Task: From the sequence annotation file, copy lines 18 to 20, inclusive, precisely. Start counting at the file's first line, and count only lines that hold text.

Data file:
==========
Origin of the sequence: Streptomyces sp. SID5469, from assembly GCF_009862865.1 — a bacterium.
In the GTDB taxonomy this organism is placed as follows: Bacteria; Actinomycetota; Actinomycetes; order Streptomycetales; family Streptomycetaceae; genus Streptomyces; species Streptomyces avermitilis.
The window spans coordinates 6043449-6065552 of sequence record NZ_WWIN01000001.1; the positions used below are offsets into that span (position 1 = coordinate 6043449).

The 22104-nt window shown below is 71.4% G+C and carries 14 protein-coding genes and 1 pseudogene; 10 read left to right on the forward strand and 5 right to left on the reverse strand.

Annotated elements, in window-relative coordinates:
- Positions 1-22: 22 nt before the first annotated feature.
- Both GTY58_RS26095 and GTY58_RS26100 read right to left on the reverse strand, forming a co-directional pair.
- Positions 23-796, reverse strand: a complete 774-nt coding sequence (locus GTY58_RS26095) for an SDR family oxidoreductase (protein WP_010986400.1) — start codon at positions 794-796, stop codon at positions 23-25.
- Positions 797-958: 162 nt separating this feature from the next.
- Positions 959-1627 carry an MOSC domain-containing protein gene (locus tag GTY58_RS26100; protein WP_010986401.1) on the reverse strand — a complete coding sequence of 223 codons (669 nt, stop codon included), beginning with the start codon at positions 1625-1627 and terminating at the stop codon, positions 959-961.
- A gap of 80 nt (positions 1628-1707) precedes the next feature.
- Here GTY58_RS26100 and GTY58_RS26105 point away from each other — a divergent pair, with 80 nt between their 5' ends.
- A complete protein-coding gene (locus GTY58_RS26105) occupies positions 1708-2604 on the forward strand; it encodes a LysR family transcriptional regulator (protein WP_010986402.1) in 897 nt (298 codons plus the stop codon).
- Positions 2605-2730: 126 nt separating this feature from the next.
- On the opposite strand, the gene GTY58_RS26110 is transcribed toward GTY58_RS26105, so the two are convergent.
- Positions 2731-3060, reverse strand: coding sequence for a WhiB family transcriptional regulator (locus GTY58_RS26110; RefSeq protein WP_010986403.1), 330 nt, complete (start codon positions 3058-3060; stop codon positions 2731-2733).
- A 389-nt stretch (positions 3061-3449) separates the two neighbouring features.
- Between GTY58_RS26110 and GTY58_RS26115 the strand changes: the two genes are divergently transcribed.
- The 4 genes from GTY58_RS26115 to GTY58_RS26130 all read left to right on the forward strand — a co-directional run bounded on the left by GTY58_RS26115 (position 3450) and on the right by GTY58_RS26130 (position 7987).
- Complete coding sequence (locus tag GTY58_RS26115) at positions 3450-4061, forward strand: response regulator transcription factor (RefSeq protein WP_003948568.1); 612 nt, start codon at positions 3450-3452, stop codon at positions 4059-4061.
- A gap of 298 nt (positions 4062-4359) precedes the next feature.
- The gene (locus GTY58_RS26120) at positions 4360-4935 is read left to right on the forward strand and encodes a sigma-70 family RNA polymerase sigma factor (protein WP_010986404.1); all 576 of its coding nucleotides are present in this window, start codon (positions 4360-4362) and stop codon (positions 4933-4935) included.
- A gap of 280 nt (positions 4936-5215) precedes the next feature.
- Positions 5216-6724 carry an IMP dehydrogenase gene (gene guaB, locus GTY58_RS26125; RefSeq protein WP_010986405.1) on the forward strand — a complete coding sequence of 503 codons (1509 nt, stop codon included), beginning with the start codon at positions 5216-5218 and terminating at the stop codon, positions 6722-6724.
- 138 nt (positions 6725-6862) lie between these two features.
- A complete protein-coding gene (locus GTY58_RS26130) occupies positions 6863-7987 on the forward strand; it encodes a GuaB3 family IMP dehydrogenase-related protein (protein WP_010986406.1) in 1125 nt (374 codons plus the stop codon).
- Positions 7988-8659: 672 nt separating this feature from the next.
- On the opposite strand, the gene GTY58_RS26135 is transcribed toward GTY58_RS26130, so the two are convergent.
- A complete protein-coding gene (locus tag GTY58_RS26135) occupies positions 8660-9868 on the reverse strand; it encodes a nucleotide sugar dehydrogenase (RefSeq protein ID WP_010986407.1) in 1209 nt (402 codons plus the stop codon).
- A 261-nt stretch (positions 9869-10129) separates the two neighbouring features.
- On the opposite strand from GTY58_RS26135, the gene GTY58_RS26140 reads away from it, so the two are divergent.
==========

- Between GTY58_RS26110 and GTY58_RS26115 the strand changes: the two genes are divergently transcribed.
- The 4 genes from GTY58_RS26115 to GTY58_RS26130 all read left to right on the forward strand — a co-directional run bounded on the left by GTY58_RS26115 (position 3450) and on the right by GTY58_RS26130 (position 7987).
- Complete coding sequence (locus tag GTY58_RS26115) at positions 3450-4061, forward strand: response regulator transcription factor (RefSeq protein WP_003948568.1); 612 nt, start codon at positions 3450-3452, stop codon at positions 4059-4061.